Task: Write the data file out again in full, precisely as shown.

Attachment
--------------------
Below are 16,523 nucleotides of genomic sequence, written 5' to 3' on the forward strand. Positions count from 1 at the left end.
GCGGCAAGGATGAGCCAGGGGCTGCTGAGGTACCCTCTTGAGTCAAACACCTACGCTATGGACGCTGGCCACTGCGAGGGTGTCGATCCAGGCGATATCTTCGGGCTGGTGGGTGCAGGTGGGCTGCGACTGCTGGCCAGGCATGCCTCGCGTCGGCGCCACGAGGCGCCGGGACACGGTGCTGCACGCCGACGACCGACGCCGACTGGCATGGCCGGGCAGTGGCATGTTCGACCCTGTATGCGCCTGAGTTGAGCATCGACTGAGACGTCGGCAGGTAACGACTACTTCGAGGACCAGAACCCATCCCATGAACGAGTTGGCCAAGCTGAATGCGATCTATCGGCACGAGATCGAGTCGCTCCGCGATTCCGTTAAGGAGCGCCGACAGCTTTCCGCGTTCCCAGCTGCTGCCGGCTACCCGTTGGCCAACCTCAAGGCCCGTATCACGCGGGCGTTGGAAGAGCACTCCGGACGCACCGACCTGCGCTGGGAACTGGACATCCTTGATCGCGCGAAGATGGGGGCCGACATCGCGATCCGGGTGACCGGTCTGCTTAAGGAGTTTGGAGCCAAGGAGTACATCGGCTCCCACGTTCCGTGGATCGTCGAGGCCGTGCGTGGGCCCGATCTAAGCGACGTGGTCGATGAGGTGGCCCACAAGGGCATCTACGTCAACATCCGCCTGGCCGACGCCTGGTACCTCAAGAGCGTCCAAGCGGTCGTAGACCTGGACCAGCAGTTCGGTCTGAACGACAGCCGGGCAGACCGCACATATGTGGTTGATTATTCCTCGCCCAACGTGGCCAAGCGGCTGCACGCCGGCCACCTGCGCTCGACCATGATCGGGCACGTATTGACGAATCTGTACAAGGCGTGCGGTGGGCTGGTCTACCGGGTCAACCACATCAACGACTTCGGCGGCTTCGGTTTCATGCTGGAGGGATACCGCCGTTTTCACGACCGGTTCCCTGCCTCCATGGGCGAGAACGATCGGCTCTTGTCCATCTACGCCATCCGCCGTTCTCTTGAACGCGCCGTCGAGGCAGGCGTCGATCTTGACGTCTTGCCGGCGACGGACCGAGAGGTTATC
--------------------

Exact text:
Below are 16,523 nucleotides of genomic sequence, written 5' to 3' on the forward strand. Positions count from 1 at the left end.
GCGGCAAGGATGAGCCAGGGGCTGCTGAGGTACCCTCTTGAGTCAAACACCTACGCTATGGACGCTGGCCACTGCGAGGGTGTCGATCCAGGCGATATCTTCGGGCTGGTGGGTGCAGGTGGGCTGCGACTGCTGGCCAGGCATGCCTCGCGTCGGCGCCACGAGGCGCCGGGACACGGTGCTGCACGCCGACGACCGACGCCGACTGGCATGGCCGGGCAGTGGCATGTTCGACCCTGTATGCGCCTGAGTTGAGCATCGACTGAGACGTCGGCAGGTAACGACTACTTCGAGGACCAGAACCCATCCCATGAACGAGTTGGCCAAGCTGAATGCGATCTATCGGCACGAGATCGAGTCGCTCCGCGATTCCGTTAAGGAGCGCCGACAGCTTTCCGCGTTCCCAGCTGCTGCCGGCTACCCGTTGGCCAACCTCAAGGCCCGTATCACGCGGGCGTTGGAAGAGCACTCCGGACGCACCGACCTGCGCTGGGAACTGGACATCCTTGATCGCGCGAAGATGGGGGCCGACATCGCGATCCGGGTGACCGGTCTGCTTAAGGAGTTTGGAGCCAAGGAGTACATCGGCTCCCACGTTCCGTGGATCGTCGAGGCCGTGCGTGGGCCCGATCTAAGCGACGTGGTCGATGAGGTGGCCCACAAGGGCATCTACGTCAACATCCGCCTGGCCGACGCCTGGTACCTCAAGAGCGTCCAAGCGGTCGTAGACCTGGACCAGCAGTTCGGTCTGAACGACAGCCGGGCAGACCGCACATATGTGGTTGATTATTCCTCGCCCAACGTGGCCAAGCGGCTGCACGCCGGCCACCTGCGCTCGACCATGATCGGGCACGTATTGACGAATCTGTACAAGGCGTGCGGTGGGCTGGTCTACCGGGTCAACCACATCAACGACTTCGGCGGCTTCGGTTTCATGCTGGAGGGATACCGCCGTTTTCACGACCGGTTCCCTGCCTCCATGGGCGAGAACGATCGGCTCTTGTCCATCTACGCCATCCGCCGTTCTCTTGAACGCGCCGTCGAGGCAGGCGTCGATCTTGACGTCTTGCCGGCGACGGACCGAGAGGTTATC